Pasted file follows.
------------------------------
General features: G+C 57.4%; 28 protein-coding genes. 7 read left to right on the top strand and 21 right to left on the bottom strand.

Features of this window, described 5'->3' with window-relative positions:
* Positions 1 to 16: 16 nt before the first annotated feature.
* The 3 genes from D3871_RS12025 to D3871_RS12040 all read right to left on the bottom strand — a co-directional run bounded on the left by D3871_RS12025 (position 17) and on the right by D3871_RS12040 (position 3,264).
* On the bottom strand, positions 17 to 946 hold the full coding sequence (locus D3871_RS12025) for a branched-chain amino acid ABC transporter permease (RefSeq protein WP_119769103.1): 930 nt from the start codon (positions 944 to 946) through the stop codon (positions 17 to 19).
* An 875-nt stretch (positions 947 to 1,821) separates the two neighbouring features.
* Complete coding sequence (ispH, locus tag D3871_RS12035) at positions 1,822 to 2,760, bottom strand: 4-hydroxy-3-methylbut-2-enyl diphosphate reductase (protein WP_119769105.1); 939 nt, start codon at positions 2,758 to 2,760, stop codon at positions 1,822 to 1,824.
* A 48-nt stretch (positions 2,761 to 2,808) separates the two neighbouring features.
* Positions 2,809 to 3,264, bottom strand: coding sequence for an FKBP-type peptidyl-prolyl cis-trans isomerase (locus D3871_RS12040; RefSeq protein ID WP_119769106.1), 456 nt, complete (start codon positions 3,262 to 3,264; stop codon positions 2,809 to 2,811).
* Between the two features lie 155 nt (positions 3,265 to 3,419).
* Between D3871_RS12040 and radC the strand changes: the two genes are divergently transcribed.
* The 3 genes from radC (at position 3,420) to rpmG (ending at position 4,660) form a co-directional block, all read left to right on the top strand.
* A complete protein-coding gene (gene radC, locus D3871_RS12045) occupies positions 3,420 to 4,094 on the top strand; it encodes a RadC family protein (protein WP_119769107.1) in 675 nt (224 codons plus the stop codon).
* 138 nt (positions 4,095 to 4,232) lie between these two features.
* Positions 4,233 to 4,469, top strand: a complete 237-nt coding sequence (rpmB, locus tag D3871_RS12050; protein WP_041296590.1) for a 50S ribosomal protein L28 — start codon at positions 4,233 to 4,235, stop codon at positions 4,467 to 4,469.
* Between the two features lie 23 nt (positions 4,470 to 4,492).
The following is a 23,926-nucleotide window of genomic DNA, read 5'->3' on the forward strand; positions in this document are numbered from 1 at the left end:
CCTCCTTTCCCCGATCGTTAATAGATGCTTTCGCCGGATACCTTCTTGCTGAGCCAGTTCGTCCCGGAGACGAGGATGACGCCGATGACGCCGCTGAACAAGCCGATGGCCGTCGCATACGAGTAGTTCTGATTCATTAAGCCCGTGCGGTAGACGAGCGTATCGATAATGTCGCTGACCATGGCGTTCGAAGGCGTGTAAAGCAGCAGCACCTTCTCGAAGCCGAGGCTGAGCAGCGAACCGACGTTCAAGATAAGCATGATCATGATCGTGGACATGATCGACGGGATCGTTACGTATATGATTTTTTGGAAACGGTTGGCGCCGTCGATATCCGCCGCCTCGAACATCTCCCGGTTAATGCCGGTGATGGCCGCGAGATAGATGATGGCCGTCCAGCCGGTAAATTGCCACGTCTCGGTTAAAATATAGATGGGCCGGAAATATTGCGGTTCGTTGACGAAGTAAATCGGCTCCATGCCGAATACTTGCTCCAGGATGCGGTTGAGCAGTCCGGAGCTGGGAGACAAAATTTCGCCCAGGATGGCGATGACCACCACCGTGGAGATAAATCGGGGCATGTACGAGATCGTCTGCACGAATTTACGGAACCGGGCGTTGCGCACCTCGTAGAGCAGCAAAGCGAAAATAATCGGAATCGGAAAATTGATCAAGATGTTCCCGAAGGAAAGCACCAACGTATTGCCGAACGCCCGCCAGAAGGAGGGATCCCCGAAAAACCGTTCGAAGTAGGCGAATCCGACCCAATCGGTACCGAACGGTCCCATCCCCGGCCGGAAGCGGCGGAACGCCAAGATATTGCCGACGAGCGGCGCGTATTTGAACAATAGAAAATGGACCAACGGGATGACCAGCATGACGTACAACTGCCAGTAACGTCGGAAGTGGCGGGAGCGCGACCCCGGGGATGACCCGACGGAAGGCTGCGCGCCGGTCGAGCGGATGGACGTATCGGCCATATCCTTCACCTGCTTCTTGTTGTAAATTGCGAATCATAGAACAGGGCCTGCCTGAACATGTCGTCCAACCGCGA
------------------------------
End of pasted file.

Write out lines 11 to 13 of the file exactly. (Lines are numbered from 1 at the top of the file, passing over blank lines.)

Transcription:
* Between D3871_RS12040 and radC the strand changes: the two genes are divergently transcribed.
* The 3 genes from radC (at position 3,420) to rpmG (ending at position 4,660) form a co-directional block, all read left to right on the top strand.
* A complete protein-coding gene (gene radC, locus D3871_RS12045) occupies positions 3,420 to 4,094 on the top strand; it encodes a RadC family protein (protein WP_119769107.1) in 675 nt (224 codons plus the stop codon).